Creditors may feel comfortable that the Insolvency Practitioner will prepare a Trust Deed that considers their interests in addition to yours. They realize that they may receive more money from a Trust Deed than through an alternative debt management solution like sequestration. A Trust Deed also allows them to avoid legal action, which can be time-consuming and very expensive.
The cost of a Trust Deed is typically based on how much the debtor can afford after daily living expenses and priority debts are paid. Therefore your budget will be restricted during the period that you’re in this type of debt management arrangement.
If creditors think a debtor is spending too much money on non-essential items, they may ask the debtor to reduce budgeted spending in these areas. To increase the sum of money available, homeowners with equity in their properties may have to release some equity from their home.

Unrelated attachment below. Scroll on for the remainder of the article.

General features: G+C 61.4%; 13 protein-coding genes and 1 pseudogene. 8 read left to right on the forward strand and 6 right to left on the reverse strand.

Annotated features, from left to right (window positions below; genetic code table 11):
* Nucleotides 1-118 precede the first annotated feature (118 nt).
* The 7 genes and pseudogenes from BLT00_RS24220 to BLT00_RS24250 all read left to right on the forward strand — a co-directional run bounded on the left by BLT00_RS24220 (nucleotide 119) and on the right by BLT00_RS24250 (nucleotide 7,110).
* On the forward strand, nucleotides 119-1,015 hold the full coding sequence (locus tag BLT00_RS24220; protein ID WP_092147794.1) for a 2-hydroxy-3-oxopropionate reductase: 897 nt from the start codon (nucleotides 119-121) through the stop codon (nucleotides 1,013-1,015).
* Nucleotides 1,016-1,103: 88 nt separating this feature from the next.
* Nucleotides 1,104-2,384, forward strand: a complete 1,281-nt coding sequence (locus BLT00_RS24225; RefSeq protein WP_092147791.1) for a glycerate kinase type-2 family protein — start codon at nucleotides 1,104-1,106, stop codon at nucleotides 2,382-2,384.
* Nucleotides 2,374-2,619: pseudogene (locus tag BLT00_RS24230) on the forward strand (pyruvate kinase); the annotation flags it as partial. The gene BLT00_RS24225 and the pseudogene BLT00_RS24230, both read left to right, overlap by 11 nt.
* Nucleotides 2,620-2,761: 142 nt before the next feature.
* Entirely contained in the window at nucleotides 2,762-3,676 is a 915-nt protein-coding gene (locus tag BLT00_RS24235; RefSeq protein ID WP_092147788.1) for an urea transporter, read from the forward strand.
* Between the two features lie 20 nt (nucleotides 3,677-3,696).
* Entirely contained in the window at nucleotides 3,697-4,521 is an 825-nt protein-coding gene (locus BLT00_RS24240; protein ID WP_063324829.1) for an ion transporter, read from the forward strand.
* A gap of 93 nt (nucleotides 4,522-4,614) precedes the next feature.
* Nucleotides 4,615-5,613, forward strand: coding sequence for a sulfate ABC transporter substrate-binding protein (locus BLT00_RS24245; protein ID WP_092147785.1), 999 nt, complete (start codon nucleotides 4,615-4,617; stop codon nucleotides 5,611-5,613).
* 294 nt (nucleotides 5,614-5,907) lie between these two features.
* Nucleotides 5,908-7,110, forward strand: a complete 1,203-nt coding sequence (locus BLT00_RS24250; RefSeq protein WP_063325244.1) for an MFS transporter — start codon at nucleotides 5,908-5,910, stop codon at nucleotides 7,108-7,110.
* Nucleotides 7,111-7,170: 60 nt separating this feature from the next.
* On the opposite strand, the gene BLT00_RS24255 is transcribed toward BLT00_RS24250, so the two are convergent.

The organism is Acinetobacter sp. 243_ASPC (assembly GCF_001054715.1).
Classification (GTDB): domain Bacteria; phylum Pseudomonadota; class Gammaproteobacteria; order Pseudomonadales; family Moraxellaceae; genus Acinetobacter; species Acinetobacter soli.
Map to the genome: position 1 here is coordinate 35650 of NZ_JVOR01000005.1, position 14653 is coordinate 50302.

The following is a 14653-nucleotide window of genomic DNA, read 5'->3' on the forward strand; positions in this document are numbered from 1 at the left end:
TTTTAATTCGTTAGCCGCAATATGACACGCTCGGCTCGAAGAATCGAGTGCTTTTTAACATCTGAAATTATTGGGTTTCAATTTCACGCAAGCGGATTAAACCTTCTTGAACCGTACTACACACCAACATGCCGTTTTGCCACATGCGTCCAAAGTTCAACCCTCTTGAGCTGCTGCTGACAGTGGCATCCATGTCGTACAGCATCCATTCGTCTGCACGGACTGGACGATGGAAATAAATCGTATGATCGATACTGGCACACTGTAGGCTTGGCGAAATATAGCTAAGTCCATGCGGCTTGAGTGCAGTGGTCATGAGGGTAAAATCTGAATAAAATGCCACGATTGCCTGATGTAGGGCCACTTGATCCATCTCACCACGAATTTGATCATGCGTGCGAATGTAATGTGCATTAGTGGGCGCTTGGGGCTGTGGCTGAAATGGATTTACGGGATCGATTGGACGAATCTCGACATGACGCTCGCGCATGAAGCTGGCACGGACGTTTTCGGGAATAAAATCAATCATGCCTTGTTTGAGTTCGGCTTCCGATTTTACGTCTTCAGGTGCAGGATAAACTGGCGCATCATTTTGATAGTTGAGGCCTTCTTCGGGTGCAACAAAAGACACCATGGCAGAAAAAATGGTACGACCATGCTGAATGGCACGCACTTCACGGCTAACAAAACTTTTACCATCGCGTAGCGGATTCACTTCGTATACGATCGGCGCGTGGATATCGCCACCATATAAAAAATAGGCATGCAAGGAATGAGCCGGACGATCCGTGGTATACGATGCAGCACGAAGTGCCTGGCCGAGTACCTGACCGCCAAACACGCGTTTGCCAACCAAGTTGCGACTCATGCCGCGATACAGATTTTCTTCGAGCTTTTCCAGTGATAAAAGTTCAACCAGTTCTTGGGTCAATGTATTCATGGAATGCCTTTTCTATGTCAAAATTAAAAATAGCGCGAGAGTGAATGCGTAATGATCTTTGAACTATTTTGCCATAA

Trust Deed costs and fees are deducted from payments made by the debtor. Before committing to a Trust Deed, the debtor knows how much must be paid based upon their circumstances at the time and creditors are aware of how much they are likely to receive.
Once you stop paying your creditors directly it’s likely that you will fall into arrears or further into arrears on your credit accounts.
Most Trust Deeds now last for four years but there are exceptions. A Trust Deed period may be extended in certain circumstances.
If the IP determines that you have equity in an asset that you own, you may have to release equity in that asset. If you’re a homeowner with equity you will need to carefully consider how this equity amount will be raised in the future or your home may be placed in jeopardy. The Trust Deed will only cover unsecured debts. Secured debts, like a mortgage, will be not become included so payments toward these must continue.